A baseline GIS serves as a model for homeland security and oil spill planning.



The impact of the September 11, 2001, tragedy at the World Trade Center in New York City is broad and deep, affecting virtually everyone. It may be hard to understand that the event relates back to the March 1989 Exxon Valdez oil spill accident in Prince William Sound, Alaska, but these two events have led to a common effort: the GIS-One Security system for homeland defense and oil spill planning, damage assessment and response. Images from the Valdez accident left enduring memories on the American environmental consciousness. The images of more than 11 million gallons of oil coating shorelines and destroying wildlife, and thousands of workers mobilized to clean beaches reflected what many people felt was the ultimate environmental tragedy to a previously pristine and biologically rich ecosystem, demonstrating the vulnerability that accidents like this can cause. After September 11th, the thought of terrorists sabotaging our oil and gas infrastructure has understandably grown. An intentional attack on the U.S. oil and gas infrastructure could be disastrous.

Due to the large number of petroleum companies operating in the Gulf of Mexico, a GIS for oil spill planning is a vital tool to help protect the southeastern United State’s coastal environment, natural resources and petro-chemical infrastructure. In the late 1990s, 3001 Inc., based in Sulphur, La., proved the advantage of using a GIS in oil spill response through its development of the statewide Louisiana Oil Spill GIS (LOGIS).1 LOGIS continues to grow, as the statewide CIR digital orthophotography layer is now being complemented by a statewide LiDAR-based Digital Elevation Model (DEM) layer. All the derivative benefits resulting from a truly collaborative GIS effort are what make GIS so powerful. Local, state and federal agencies, as well as the private sector, continue to use LOGIS for its original purpose, plus many other things, such as identifying hunting and fishing spots, preparing environmental master plans and even assisting with the recovery effort for the Space Shuttle Columbia disaster earlier this year.

Now, 3001 has developed the GIS-One Security system, extending the Louisiana model eastward along the Gulf of Mexico. GIS-One Security serves as a baseline GIS for homeland security and oil spill planning along the Mississippi and Alabama coasts. The GIS forecasts the movement and fate of floating oil, identifies sensitive environments, evaluates results of oil spills and studies effects of cleanup methods. It also coordinates activities during the response to provide the necessary, consistently formatted datasets and applications for oil spill activities within Alabama, Mississippi, adjacent coastal waters within the Gulf of Mexico and 100 miles inland. It further demonstrates the feasibility of integrating Vessel Tracking Systems (VTS), search-and-rescue operations, and related logistical activities into a common GIS platform.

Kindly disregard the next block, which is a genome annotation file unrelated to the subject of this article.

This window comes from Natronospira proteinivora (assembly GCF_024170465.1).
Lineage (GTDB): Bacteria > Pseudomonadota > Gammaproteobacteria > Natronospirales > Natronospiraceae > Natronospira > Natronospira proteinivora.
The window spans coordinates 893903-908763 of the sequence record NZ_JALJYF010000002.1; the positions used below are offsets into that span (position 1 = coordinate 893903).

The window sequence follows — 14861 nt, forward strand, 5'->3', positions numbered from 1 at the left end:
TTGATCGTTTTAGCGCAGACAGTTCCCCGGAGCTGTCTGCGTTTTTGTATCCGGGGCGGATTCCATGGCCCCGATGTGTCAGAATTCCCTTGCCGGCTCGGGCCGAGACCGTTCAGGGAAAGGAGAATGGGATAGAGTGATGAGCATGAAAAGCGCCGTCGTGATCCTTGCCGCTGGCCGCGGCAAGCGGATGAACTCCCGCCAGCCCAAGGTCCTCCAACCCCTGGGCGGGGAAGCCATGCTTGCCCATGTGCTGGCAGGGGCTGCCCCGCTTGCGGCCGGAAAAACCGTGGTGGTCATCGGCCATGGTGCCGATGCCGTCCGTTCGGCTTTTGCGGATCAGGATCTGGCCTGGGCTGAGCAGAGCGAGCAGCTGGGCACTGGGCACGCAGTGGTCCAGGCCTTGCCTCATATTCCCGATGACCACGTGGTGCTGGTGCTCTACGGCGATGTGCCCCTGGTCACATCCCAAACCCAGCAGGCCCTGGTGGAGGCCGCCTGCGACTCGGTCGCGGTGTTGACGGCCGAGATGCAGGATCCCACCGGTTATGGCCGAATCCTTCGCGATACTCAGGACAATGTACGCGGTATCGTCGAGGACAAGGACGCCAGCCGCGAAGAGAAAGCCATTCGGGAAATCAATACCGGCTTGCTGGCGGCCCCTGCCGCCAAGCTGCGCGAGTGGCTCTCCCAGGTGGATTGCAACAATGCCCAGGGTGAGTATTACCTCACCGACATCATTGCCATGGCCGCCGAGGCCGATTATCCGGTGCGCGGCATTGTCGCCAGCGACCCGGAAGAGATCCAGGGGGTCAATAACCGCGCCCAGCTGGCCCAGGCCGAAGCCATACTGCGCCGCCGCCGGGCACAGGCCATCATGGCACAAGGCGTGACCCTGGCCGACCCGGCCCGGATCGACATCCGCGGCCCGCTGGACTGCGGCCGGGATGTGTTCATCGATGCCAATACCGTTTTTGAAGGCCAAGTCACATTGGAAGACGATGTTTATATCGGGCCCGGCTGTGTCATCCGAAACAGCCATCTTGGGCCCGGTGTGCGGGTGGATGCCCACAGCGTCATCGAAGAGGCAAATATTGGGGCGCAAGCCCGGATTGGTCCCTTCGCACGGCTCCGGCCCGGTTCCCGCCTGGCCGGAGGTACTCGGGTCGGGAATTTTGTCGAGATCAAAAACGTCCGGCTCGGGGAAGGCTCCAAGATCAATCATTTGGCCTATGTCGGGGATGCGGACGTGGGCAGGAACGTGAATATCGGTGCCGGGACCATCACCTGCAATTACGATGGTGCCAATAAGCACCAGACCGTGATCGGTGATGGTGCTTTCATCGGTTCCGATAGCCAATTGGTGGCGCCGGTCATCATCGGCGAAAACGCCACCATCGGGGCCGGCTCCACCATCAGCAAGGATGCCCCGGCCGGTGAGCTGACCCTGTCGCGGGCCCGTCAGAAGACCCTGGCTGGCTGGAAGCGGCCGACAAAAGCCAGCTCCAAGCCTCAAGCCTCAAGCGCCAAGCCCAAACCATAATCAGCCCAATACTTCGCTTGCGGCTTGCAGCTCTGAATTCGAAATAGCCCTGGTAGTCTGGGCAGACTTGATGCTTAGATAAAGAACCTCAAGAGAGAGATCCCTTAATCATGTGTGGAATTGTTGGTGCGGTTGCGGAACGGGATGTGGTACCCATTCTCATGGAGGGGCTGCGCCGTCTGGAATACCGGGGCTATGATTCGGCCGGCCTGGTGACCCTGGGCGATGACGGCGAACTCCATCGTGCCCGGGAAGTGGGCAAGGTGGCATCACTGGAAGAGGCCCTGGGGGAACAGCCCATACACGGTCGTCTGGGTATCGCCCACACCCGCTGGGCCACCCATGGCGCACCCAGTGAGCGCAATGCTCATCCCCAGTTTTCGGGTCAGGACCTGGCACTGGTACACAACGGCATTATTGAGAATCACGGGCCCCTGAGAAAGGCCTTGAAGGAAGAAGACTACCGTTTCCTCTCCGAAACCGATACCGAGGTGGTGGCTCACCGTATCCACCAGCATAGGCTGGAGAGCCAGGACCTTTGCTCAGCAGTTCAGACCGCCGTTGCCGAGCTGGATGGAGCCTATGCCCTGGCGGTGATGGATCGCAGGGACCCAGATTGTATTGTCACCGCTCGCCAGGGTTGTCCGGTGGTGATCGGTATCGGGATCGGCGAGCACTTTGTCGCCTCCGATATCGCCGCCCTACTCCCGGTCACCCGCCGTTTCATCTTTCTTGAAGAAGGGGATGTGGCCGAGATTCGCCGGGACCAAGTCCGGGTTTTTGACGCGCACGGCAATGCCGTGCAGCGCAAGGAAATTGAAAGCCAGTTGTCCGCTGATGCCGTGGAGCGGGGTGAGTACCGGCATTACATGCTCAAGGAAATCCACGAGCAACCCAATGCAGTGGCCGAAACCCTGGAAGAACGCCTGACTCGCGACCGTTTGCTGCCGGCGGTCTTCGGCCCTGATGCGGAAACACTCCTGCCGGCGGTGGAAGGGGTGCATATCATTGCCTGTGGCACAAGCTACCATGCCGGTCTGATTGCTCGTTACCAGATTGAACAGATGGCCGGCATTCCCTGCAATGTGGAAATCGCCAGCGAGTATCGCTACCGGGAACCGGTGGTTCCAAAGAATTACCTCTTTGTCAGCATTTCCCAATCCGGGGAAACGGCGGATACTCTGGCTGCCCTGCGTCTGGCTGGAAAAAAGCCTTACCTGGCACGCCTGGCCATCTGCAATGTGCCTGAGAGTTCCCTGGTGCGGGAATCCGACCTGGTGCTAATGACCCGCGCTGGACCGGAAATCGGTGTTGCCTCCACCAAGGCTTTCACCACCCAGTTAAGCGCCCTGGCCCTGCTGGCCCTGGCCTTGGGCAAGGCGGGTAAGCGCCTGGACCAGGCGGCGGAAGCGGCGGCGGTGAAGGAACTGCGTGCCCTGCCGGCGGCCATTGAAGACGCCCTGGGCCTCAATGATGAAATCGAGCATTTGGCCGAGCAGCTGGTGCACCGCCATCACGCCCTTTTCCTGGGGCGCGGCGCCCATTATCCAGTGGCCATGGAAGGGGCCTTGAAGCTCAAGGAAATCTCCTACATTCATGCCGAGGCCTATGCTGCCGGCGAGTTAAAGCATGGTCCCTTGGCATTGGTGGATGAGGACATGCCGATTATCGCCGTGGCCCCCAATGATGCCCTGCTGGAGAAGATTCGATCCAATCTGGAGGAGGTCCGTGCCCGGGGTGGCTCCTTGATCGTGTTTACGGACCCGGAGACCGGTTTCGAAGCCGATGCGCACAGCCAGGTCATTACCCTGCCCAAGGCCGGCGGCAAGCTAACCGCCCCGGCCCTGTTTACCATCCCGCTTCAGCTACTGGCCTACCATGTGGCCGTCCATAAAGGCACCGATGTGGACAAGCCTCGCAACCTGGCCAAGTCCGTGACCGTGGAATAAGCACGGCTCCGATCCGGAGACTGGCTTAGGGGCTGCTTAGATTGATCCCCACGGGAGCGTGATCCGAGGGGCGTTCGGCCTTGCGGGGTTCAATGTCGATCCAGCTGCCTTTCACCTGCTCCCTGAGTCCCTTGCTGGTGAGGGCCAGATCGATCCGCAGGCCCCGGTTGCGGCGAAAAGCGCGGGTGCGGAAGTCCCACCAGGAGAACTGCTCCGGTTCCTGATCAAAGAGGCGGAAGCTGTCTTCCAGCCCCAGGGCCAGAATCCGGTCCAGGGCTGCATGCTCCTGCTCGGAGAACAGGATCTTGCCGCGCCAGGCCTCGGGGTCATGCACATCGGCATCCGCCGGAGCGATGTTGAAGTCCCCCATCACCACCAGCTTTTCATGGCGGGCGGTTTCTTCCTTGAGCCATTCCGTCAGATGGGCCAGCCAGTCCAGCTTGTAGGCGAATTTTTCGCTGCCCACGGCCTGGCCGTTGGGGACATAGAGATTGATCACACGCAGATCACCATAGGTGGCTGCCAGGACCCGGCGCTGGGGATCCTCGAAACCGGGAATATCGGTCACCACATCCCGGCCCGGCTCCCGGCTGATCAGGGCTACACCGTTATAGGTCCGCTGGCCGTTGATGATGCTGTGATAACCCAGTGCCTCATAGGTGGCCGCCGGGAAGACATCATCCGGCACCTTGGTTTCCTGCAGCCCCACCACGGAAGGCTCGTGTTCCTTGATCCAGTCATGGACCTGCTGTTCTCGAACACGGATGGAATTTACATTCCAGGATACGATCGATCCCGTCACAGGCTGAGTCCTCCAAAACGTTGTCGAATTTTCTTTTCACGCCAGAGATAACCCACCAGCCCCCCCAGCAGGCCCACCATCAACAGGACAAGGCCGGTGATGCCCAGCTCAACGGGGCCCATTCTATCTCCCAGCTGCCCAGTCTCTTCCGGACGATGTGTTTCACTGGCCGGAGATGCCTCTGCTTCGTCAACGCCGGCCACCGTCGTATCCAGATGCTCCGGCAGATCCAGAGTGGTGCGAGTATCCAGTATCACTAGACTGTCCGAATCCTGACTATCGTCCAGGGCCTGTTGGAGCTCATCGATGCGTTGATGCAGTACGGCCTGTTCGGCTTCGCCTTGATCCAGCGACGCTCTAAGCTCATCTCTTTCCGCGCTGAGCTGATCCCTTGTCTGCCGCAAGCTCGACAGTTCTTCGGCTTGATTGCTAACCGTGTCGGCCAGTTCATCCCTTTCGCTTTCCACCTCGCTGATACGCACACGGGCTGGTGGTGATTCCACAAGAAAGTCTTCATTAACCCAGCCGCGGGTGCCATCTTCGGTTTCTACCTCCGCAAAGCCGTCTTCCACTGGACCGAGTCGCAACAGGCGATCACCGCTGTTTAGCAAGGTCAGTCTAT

Landsat imagery of Mobile Bay, Ala., represents an oil spill modeled with NOAA’s General NOAA Oil Modeling Environment (GNOME) software. The yellow spots represent oil in the water, while the red-orange spots represent oil that is beached.

Mapping Out A Purpose

The primary goal in developing GIS-One Security was to combine the best characteristics of existing GIS systems and datasets into a new, state-of-the-art homeland security and oil spill GIS that involved the collaboration of the numerous local, state and federal agencies involved in oil spill response, emergency preparedness and defense. Understanding that homeland security is a collaborative defense, the GIS-One Security project was a group effort among federal, state and local agencies as well as the private sector. The project is headed by the U.S. Coast Guard and the Army Corps of Engineers, Mobile District. “It’s exciting to see this level of cooperation among all parties involved in this endeavor,” says Jay Arnold, vice president of GIS Services for 3001. “Everybody worked toward the common goal identified in the project scope, resulting in a GIS that is useful to a wide range of people. Dozens and dozens of agencies and private companies contributed to this project.”